Welcome to the ninety-first chapter in the latest volume of the long-running gossip and rumour column for the comic book industry. Over ten years damnit! Written by British comics commentator, me, Rich Johnston, it's read by comic book professionals and readers alike. Loved and hated equally, every Monday (ish) it brings the stories not-quite-ready-for-primetime, a look behind the curtain, a sniff of the toilet seat, the worst and the best that the comics industry can inspire. Go in with your eyes open, your blinkers off and a peg on your nose.

As for the traffic lights, RED means that the story is unlikely to be true, and you should read that with that context. AMBER signifies an identifiable agenda/slant or bias in the source that may affect the work, or that the source isn't clear, or another factor that might bring the piece into doubt. GREEN means that the story feels right to me, my gut instinct says go for it. However, as is often the case, while the gist may be correct, the detail may be wrong - and in fact I may be having an off day and the whole thing may be buggered. It wouldn't be the first time.

So there you go.


[Green Light]Okay, it's time. Those of you who read this column, but haven't pre-ordered Rich Johnston's "Holed Up" issue 1, it's time to do so. Tell your comic book shop that you'd like a copy, now.

It's not hard. Here are the numbers, if you feel you need numbers.



SPOT MAR04 2307 RICH JOHNSTONS HOLED UP #1 (Of 3) (MR) $3.50


But just going into the shop will do, today or tomorrow, hell pick up the phone or send an e-mail. Whatever.

Because unless you do, it is very unlikely that you will see a copy on the shelf when it's published. Very unlikely indeed.

If you've been umming and ahhing about it, here are a few things to bear in mind.

a) Consider the amount of time and enjoyment you get out of Lying in the Gutters every week. Isn't that worth it?

b) It'll stop me going on about it

c) That's it, really.

If you're a retailer, how about five minimum? C'mon, even you can sell five copies. Yes, I know it's Avatar, but the logo's very small...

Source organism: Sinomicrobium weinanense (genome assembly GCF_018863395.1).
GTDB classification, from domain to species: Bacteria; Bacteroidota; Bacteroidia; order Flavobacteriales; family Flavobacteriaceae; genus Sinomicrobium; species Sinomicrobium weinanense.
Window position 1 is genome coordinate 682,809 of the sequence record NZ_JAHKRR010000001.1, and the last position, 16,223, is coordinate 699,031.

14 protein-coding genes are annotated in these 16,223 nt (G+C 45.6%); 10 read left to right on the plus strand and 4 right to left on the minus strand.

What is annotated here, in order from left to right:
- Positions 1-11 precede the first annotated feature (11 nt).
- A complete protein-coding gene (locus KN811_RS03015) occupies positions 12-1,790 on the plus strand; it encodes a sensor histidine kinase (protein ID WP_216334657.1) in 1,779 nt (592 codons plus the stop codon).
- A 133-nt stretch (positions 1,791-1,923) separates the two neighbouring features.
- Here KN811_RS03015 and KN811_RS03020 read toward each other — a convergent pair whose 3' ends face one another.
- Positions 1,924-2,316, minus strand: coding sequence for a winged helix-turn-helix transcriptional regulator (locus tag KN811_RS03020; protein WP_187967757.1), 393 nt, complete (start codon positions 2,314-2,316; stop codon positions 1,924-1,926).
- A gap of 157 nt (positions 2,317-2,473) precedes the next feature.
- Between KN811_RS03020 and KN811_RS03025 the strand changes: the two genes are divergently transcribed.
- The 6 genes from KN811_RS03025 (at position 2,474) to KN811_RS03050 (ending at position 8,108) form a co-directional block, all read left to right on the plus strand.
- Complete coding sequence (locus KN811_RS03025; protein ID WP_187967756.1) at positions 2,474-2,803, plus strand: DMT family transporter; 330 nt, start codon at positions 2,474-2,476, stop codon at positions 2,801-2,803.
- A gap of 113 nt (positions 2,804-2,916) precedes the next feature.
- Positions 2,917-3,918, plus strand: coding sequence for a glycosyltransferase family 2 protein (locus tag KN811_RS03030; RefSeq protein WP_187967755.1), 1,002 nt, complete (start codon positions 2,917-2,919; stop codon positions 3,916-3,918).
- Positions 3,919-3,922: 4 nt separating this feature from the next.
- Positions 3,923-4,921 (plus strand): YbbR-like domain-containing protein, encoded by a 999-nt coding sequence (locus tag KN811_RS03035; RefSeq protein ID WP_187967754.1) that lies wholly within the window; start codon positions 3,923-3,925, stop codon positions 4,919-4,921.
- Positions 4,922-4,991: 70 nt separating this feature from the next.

Desperate? Me? Do I look the type?

Pre-order it. Now.


[Yellow Light]At WizardWorld LA, Brian Bendis announced the creative teams who would be accompanying his run on "Avengers," on the individual members titles, "Captain America," "Thor" and "Iron Man," and they're all his friends which should make for some clarity of direction.

But they're only on for one arc before the big Avengers relaunch (more on that later). So who's taking over then? Joe Quesada made some mention of lots of love coming to Thor, and I understand this may be based on Marvel approaching Neil Gaiman for the book. He hasn't said yes yet, and he's a busy fellow, but it's a possibility.

Warren Ellis also managed to masterfully avoid confirmation of working on "Iron Man" in this Millarworld thread, but did answer many more questions...


[Yellow Light]You know, it would be childish and immature to compare and contrast statements that Rob Liefeld has made last year, with the confirmation of the rumour that Liefeld has been working on the new X-Force series for much of it, instead of finishing Youngblood Bloodsport.

Oh go on then.

NRAMA: As it always comes up, does anything, or even thr thought to seeing if the door at Marvel is still open appeal to you? Do you have any thoughts one way or the other on Epic, or have you ever thought of going back to Marvel to do X-Force, Deadpool, Cable, etc?